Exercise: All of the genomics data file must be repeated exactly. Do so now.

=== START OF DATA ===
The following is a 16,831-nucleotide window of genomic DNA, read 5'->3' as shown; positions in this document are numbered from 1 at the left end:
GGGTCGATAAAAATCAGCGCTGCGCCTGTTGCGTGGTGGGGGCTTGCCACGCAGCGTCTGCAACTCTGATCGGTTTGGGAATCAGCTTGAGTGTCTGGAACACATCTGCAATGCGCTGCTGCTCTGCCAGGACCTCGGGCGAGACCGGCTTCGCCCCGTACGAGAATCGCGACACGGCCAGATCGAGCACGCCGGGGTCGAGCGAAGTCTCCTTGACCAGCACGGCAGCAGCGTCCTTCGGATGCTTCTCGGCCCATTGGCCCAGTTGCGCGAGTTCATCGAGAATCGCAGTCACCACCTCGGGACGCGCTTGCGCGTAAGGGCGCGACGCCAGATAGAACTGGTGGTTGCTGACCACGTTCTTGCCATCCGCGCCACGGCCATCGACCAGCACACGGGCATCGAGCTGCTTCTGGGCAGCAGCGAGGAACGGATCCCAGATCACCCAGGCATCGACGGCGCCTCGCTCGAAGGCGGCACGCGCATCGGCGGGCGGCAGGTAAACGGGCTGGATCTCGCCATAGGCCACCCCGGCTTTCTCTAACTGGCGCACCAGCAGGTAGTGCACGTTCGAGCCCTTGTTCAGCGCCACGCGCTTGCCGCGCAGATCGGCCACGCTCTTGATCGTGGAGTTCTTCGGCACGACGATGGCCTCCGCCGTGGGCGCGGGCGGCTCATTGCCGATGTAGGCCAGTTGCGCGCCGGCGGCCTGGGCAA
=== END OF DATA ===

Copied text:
The following is a 16,831-nucleotide window of genomic DNA, read 5'->3' as shown; positions in this document are numbered from 1 at the left end:
GGGTCGATAAAAATCAGCGCTGCGCCTGTTGCGTGGTGGGGGCTTGCCACGCAGCGTCTGCAACTCTGATCGGTTTGGGAATCAGCTTGAGTGTCTGGAACACATCTGCAATGCGCTGCTGCTCTGCCAGGACCTCGGGCGAGACCGGCTTCGCCCCGTACGAGAATCGCGACACGGCCAGATCGAGCACGCCGGGGTCGAGCGAAGTCTCCTTGACCAGCACGGCAGCAGCGTCCTTCGGATGCTTCTCGGCCCATTGGCCCAGTTGCGCGAGTTCATCGAGAATCGCAGTCACCACCTCGGGACGCGCTTGCGCGTAAGGGCGCGACGCCAGATAGAACTGGTGGTTGCTGACCACGTTCTTGCCATCCGCGCCACGGCCATCGACCAGCACACGGGCATCGAGCTGCTTCTGGGCAGCAGCGAGGAACGGATCCCAGATCACCCAGGCATCGACGGCGCCTCGCTCGAAGGCGGCACGCGCATCGGCGGGCGGCAGGTAAACGGGCTGGATCTCGCCATAGGCCACCCCGGCTTTCTCTAACTGGCGCACCAGCAGGTAGTGCACGTTCGAGCCCTTGTTCAGCGCCACGCGCTTGCCGCGCAGATCGGCCACGCTCTTGATCGTGGAGTTCTTCGGCACGACGATGGCCTCCGCCGTGGGCGCGGGCGGCTCATTGCCGATGTAGGCCAGTTGCGCGCCGGCGGCCTGGGCAA